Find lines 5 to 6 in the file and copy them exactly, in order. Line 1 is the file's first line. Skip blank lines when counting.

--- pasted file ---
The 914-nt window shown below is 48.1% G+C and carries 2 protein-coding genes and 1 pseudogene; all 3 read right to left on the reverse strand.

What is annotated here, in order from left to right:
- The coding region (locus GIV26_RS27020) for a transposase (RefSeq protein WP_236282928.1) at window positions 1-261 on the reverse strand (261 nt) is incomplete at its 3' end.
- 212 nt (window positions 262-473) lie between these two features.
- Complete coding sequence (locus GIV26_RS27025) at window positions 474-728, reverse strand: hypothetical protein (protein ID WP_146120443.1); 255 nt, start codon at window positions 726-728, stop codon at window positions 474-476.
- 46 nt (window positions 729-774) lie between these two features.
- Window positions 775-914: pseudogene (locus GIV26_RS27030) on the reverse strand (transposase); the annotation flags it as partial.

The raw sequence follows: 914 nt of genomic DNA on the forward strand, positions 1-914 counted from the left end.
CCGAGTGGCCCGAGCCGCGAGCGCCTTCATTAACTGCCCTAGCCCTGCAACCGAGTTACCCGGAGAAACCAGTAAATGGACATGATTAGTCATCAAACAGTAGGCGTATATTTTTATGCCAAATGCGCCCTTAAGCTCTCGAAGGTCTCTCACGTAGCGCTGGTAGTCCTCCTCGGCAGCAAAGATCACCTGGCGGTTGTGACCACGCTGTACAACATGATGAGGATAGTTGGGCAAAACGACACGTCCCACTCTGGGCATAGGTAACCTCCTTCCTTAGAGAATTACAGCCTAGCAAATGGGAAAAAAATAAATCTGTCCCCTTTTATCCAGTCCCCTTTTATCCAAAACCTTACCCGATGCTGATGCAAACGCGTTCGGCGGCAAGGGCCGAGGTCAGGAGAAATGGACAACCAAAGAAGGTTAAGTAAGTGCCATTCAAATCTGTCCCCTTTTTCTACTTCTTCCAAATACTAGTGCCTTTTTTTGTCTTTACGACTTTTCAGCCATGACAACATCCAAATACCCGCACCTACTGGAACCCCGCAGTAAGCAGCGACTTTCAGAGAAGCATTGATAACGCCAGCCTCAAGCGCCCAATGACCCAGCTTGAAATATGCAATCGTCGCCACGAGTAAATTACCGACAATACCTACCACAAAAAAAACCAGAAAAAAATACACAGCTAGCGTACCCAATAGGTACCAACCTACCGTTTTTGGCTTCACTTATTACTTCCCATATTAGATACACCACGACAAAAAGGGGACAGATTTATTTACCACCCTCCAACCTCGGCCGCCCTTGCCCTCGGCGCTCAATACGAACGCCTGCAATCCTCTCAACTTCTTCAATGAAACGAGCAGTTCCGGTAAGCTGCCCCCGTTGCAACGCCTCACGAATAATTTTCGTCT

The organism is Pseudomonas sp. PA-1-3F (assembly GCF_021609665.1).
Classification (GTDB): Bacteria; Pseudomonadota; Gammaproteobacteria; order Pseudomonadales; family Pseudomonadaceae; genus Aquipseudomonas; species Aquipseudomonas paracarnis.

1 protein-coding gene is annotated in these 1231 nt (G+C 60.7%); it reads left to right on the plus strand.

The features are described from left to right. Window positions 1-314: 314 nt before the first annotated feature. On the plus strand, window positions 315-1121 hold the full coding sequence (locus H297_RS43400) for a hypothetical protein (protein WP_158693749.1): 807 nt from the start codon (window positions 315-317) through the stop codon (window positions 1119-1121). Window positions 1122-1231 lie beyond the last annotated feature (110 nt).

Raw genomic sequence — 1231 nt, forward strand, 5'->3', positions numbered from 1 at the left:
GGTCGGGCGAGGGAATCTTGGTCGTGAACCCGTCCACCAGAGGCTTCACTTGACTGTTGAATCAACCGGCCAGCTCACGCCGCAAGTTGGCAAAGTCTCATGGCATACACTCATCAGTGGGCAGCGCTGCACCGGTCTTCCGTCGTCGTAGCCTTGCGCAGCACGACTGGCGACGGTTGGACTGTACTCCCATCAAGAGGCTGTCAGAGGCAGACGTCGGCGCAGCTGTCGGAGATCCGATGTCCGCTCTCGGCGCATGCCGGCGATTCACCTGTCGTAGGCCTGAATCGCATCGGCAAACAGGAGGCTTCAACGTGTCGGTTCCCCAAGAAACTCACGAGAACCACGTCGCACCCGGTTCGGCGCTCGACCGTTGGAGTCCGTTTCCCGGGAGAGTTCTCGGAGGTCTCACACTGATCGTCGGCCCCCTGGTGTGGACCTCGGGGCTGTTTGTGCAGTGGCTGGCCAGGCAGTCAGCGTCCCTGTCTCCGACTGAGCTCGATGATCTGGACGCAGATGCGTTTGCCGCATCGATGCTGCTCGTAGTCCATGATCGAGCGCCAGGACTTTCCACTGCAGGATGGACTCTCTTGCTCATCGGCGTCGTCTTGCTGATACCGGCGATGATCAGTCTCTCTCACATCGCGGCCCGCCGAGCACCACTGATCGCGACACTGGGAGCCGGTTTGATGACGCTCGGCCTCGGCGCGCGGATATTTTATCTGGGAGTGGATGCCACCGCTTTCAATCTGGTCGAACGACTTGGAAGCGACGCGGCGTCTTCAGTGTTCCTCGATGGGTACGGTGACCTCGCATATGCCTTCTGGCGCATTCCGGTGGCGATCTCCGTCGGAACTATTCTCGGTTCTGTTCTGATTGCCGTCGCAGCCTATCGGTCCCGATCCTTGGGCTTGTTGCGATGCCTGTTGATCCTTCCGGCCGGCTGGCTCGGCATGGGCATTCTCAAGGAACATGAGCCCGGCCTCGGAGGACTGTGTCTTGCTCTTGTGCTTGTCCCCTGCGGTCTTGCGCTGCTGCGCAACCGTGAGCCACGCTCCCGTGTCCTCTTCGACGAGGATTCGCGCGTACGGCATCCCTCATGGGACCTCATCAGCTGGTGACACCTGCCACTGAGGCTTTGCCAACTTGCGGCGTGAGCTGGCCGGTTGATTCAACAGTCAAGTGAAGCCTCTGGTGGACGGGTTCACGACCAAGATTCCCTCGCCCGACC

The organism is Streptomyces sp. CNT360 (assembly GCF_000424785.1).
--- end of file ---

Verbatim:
- Complete coding sequence (locus GIV26_RS27025) at window positions 474-728, reverse strand: hypothetical protein (protein ID WP_146120443.1); 255 nt, start codon at window positions 726-728, stop codon at window positions 474-476.
- 46 nt (window positions 729-774) lie between these two features.